After the introspection, what resonates is setting my intention to just be real, to share what practising yoga is all about for me, and it is this: radical self acceptance while exploring your ‘edge’.
The edge of your asana (physical posture) is when you observe if the level you have physically pushed yourself to still holds integrity. You can monitor this with your breath, noticing if the breath becomes rigid or held; if so, you may be straining to hold the posture past your sustainable level.
Once you make this honest connection, you can work towards the edge by focusing on what will give you greater strength and focus, always coming back to the even rhythm of your breath. Some days though you may need to accept that you just need to edge it back a bit for you to not compromise the honesty in your practice.
Now you are practising one of the eight limbs past the physical asana: the Yamas.
To practise Satya (truthfulness) and Aparigraha (non-possessiveness), can you keep at the forefront of ‘your yoga’ honesty and let go of the need to ‘do’? Can you observe what will keep you real, and be patient in your process as you work towards your next edge?
Working towards the next edge of your alignment and more challenging asana, has many benefits too. Not only will you become physically and mentally stronger, but previous blocks and barriers will break down. Non attachment to the destination will give you space to enjoy the journey. Be inspired to achieve your desire, while letting go of any idealism or feeling intimidated.
This is much easier said than done, but that is why yoga is referred to as ‘your practice’. As with anything else you practise, each repetition yields strengthening. Set this as your intention: repeat not only the postures until you feel prepared for the next physical edge, but also the mantras of self acceptance and patience.
Get real with yourself and what yoga invites you to explore.
One of the reasons so many people injure themselves in this practice is because of the attachment to ‘doing’ rather than being guided by feeling. If you are so bent on touching your toes when your body is in fact not ready to go so deep and you tear your hamstrings, not only will you have an injury which takes a long time to properly heal, but you will have totally lost the purpose of what yoga is about.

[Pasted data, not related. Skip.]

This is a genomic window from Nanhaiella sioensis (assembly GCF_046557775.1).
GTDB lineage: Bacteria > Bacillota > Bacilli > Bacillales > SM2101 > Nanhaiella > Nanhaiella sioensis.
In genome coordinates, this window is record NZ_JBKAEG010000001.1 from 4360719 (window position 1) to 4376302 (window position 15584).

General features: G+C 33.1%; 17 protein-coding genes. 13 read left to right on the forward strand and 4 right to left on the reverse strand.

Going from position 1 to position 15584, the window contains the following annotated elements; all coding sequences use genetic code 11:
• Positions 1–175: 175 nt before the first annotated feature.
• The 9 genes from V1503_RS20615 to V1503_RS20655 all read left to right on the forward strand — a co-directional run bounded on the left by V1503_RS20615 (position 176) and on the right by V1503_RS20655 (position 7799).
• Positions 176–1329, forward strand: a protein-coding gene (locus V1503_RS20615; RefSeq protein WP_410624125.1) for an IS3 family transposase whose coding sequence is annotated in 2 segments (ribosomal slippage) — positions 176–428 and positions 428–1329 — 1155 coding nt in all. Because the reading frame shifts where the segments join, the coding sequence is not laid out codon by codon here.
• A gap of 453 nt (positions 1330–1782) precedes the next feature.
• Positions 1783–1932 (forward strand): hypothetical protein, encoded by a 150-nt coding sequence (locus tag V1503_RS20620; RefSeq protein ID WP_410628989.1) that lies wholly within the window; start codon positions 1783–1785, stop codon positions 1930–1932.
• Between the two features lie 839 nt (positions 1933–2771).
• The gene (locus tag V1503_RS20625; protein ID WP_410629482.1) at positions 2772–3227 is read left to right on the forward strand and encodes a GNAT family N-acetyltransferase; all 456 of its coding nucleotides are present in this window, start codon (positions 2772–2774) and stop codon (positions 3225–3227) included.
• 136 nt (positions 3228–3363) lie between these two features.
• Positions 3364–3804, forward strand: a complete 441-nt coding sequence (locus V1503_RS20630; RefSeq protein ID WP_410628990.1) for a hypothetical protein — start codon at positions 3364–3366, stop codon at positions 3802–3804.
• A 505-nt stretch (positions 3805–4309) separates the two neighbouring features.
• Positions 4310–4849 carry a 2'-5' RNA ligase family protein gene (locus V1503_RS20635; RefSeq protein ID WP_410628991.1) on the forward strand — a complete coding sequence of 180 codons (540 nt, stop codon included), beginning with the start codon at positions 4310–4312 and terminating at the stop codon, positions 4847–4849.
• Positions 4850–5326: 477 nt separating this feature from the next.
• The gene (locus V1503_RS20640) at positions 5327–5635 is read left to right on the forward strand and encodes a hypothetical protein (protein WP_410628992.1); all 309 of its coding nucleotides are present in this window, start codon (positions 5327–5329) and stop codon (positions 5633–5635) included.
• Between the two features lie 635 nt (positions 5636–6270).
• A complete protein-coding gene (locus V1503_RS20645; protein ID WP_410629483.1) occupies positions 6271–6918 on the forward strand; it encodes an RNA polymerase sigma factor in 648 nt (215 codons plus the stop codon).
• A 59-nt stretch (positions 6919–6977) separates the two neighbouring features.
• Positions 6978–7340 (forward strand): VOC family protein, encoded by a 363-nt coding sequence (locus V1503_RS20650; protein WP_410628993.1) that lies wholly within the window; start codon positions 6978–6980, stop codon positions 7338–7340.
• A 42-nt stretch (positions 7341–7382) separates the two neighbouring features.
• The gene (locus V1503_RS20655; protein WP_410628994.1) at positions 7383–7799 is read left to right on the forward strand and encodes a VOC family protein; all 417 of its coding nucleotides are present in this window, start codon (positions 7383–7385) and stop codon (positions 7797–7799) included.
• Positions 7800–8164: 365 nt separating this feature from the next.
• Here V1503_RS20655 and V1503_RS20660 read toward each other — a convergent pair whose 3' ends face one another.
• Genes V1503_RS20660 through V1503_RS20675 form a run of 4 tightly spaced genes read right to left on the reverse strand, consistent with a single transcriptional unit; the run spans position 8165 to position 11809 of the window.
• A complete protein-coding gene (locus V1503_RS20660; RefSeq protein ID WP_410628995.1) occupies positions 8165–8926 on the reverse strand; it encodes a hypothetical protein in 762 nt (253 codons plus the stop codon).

The asana are metaphors; a forward fold is the release and acceptance of oneself, and really has nothing to do with touching your toes.
When you let go of your need to touch your toes, and you release into space with time guided by your breath, then you may be surprised at the body’s response when treated with such consideration.
This applies to when you are ready for advanced asana, such as headstands, where you need to have strong foundations to allow the body to float upside down. Only when I let go of the need to get my legs above my head, and am focused on the foundations which support me do I ease into the inversion safely.
Taking the lessons of the ‘yoga edge’ off the mat is where you will receive the real benefits of this practice.
Stopping to observe the same triggers you may experience when challenged in a class environment will give you an opportunity to reflect and feel into your response when these thoughts or feelings stir in your everyday life.
When you are tested and feel anxious, insecure, frustrated, scared or judgmental, rather than get wrapped up in the story to justify why you currently feel that way, instead pause to inquire why you are on edge.
Yoga invites you to be honest, and let go of your expectations while encouraging you to evolve.
Can you embrace this same method in the various avenues of your life to stop projecting ideals onto others, to communicate with honesty your triggers before you react, and to face the fears and barriers you may have built up to protect yourself?
One way to apply the amazing tools of yoga is to note how your body and breath feel when you are on the yoga edge and identify the same feeling when you are off the mat.
You might hold your breath, feel tense in the abdomen, tight in the chest, weak in the knees, or ungrounded in your feet. All of these physical responses are not going to feel very nice, and that is why you are invited to challenge yourself physically in class. The intention is to not only strengthen your body, but to observe your rough facets, those you don’t want to acknowledge.
These ‘edge’ feelings will come up in your workplace, perhaps when stuck in traffic, in a heated discussion, or when you are pushed out of your comfort zone as you try new things.
Summon the tools that assist your practice of presence on the mat and apply these when triggered off the mat. Just as in yoga, this empowered practice of self acceptance, patience, and consideration is supported by connecting to your breath, tuning into how you feel, and anchoring into what needs to be practised to feel stronger and focused. With this ‘edge’ awareness, you can move through your fears and let go of the mind chatter that holds you back from living what is real.